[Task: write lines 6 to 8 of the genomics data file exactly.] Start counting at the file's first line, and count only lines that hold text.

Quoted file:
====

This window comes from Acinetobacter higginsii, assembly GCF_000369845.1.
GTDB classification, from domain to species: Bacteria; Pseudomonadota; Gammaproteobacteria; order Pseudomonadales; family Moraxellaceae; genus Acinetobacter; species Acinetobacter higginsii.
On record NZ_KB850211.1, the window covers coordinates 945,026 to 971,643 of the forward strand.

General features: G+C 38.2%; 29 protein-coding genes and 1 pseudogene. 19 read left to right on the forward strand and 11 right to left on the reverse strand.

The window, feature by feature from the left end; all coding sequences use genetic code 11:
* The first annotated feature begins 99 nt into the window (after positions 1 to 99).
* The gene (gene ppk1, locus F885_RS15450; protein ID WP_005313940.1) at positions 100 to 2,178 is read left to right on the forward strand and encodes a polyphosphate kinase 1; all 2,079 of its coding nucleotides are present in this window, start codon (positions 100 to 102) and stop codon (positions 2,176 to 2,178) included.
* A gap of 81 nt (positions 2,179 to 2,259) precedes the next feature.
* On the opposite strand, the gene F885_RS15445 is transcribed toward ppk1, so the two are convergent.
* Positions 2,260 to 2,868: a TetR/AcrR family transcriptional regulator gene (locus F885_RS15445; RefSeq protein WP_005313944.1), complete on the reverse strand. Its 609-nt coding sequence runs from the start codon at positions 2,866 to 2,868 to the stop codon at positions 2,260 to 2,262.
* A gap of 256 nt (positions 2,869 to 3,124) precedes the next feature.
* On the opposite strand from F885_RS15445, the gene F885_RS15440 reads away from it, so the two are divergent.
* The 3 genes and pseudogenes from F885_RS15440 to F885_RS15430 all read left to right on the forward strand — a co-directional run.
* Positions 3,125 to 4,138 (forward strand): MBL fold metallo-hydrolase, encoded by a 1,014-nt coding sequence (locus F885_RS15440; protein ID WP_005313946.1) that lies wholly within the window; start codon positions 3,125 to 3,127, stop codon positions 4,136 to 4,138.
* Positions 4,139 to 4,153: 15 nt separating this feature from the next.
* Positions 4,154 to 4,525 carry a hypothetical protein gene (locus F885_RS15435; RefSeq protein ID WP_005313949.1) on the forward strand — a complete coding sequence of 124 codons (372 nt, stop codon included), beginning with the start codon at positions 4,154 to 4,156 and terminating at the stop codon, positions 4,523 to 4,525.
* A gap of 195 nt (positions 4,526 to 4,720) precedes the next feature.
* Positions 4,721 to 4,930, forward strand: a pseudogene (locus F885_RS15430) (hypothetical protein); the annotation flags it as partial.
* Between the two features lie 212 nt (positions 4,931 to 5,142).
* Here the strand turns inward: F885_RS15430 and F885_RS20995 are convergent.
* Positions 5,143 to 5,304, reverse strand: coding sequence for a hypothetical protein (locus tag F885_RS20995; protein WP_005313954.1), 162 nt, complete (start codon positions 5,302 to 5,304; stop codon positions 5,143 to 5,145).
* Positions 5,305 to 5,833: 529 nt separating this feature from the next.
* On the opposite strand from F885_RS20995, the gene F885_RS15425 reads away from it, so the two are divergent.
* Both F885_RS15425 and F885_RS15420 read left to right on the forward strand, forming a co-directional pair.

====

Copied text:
* The first annotated feature begins 99 nt into the window (after positions 1 to 99).
* The gene (gene ppk1, locus F885_RS15450; protein ID WP_005313940.1) at positions 100 to 2,178 is read left to right on the forward strand and encodes a polyphosphate kinase 1; all 2,079 of its coding nucleotides are present in this window, start codon (positions 100 to 102) and stop codon (positions 2,176 to 2,178) included.
* A gap of 81 nt (positions 2,179 to 2,259) precedes the next feature.